Running a marathon is hard. Covering the 26.2 miles while wearing 25 pounds of military body armor is (we have to assume) immeasurably harder. But it's a load Travis Birr was more than willing to bear when he ran Grandma's Marathon on June 17.
The added challenge wasn't for bragging rights. Travis, a combat medic with the U.S. Army Reserve 477th Medical Company, based in Duluth, Minnesota, suited up to raise awareness about the high suicide rate among military veterans and active-duty service members. "It's going to hurt," Travis told the Duluth News Tribune before the race, adding that "the amount of pain that I'm going to be going through is only minimal compared to what our at-risk veterans go through on a daily basis."
Travis tells the paper he learned about that pain in 2013, when a vet he knew committed suicide. That prompted him to get involved with Operation: 23 to Zero, an organization that works to "curb the massive rates of veteran and military suicide through awareness and providing a network of fellow military members to connect with for help and support." The organization's name is a reference to the estimated 22 veterans and one active-duty service member who commit suicide each day, and Travis now runs its Minnesota North chapter.
His hope is that his unusual running gear, which included a list of names of Minnesota vets and active-duty personnel who died from suicide, will help raise awareness among civilians. "I truly believe that the civilian community doesn't realize how important they are to this equation in terms of helping our veterans," Travis, an emergency medical technician with Mayo Clinic Medical Transport's Gold Cross ambulance in Duluth, tells the News-Tribune.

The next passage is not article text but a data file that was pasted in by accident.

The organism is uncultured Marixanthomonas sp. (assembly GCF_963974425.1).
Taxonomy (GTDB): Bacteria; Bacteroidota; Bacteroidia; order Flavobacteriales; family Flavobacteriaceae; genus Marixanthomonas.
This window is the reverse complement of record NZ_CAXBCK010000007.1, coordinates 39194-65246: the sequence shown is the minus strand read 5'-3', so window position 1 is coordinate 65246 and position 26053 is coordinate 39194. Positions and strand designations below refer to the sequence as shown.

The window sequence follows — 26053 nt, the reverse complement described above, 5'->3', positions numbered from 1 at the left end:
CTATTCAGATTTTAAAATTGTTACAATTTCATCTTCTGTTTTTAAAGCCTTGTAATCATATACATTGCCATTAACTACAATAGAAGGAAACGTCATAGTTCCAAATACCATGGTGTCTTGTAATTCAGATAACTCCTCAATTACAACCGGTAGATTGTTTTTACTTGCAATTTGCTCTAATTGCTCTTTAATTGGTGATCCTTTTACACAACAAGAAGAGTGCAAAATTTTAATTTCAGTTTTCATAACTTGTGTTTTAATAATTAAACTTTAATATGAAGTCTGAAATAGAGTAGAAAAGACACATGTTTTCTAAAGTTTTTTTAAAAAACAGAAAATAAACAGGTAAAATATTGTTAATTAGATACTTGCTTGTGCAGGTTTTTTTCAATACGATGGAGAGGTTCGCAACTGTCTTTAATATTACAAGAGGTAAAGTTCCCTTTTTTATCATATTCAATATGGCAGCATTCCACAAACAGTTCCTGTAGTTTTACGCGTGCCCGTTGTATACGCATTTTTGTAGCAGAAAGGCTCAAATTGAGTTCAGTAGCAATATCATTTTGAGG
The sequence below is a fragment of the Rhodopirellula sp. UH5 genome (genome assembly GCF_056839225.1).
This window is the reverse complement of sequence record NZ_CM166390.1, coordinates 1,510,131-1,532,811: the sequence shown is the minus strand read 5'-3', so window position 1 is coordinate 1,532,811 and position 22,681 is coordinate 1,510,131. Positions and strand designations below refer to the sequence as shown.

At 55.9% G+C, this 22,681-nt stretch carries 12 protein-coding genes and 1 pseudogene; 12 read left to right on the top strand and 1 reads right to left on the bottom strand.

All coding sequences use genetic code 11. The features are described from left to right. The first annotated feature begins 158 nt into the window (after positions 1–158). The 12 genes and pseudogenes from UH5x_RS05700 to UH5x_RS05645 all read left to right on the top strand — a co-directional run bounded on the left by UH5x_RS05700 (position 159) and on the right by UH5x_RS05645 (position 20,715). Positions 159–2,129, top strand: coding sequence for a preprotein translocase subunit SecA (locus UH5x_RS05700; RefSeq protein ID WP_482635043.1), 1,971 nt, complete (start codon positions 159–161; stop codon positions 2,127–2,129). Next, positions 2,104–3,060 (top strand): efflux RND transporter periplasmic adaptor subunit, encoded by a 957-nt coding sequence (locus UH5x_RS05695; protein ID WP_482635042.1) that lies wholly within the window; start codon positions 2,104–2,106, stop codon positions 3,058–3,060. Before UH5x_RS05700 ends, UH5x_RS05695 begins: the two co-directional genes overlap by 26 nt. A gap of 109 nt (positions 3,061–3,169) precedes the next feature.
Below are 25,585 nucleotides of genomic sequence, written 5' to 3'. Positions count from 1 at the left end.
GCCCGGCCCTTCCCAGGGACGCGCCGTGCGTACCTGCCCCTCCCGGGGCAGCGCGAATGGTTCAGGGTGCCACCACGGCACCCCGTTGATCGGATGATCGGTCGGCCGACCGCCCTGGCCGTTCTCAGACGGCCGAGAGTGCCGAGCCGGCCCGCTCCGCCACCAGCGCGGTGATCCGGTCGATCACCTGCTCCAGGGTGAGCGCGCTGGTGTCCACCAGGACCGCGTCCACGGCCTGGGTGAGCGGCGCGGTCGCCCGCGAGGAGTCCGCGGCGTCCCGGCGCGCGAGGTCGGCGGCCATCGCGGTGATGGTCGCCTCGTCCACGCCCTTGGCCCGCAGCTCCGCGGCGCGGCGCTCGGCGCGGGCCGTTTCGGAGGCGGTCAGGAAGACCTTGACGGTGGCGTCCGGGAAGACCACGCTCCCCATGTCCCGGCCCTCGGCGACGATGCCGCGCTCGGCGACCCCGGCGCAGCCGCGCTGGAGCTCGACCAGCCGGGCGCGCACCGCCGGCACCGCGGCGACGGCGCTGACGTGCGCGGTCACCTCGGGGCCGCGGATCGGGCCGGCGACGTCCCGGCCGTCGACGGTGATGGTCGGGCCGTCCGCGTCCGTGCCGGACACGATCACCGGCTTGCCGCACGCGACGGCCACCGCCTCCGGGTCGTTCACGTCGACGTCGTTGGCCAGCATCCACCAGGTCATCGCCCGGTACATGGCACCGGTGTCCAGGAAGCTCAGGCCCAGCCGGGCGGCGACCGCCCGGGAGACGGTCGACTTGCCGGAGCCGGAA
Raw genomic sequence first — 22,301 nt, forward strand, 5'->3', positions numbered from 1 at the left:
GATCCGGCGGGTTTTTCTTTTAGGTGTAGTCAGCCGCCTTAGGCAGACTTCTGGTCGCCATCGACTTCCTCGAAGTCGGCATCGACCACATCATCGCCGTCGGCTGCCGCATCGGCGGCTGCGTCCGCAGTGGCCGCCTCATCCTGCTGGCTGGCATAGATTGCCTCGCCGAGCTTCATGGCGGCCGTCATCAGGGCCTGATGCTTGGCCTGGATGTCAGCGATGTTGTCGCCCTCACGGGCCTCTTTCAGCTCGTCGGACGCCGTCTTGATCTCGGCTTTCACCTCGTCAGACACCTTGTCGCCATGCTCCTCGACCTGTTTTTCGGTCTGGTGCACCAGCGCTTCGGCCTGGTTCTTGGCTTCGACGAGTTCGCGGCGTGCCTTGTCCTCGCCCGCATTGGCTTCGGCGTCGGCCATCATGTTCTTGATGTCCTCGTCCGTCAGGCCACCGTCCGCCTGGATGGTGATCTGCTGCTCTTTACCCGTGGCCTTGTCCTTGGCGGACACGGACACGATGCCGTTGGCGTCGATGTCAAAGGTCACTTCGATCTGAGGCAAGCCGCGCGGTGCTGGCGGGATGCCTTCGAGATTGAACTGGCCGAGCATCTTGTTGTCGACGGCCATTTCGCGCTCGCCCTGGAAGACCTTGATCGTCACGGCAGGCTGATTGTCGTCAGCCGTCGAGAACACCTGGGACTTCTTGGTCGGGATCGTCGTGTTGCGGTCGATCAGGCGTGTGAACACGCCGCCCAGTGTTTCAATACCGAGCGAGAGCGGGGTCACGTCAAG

We checked in with Travis after the race, and he tells us that some of the most meaningful moments along the course came after other runners noticed the list of names and asked "if they were fallen brothers overseas in combat." Each time, Travis explained the names represented vets who had "lost their lives to suicide." The reactions, he tells us, "spoke for themselves. There was shock, sympathy, and a few racers who broke into tears after learning of the epidemic of military and veteran suicide."
Travis hopes his efforts will help move people beyond sympathy and tears toward action. He's already inspired his Gold Cross colleagues to join the cause. "My co-workers have been very supportive of my mission," he says. They've provided words of encouragement, spread the word on social media, and provided financial support to Operation: 23 to Zero. A few of them have even helped at some of the organization's events. "The word 'appreciation' doesn't even come close to the feeling I have for my co-workers for their support," Travis tells us. (It doesn't come close to the feeling we have about Travis' efforts, either.)
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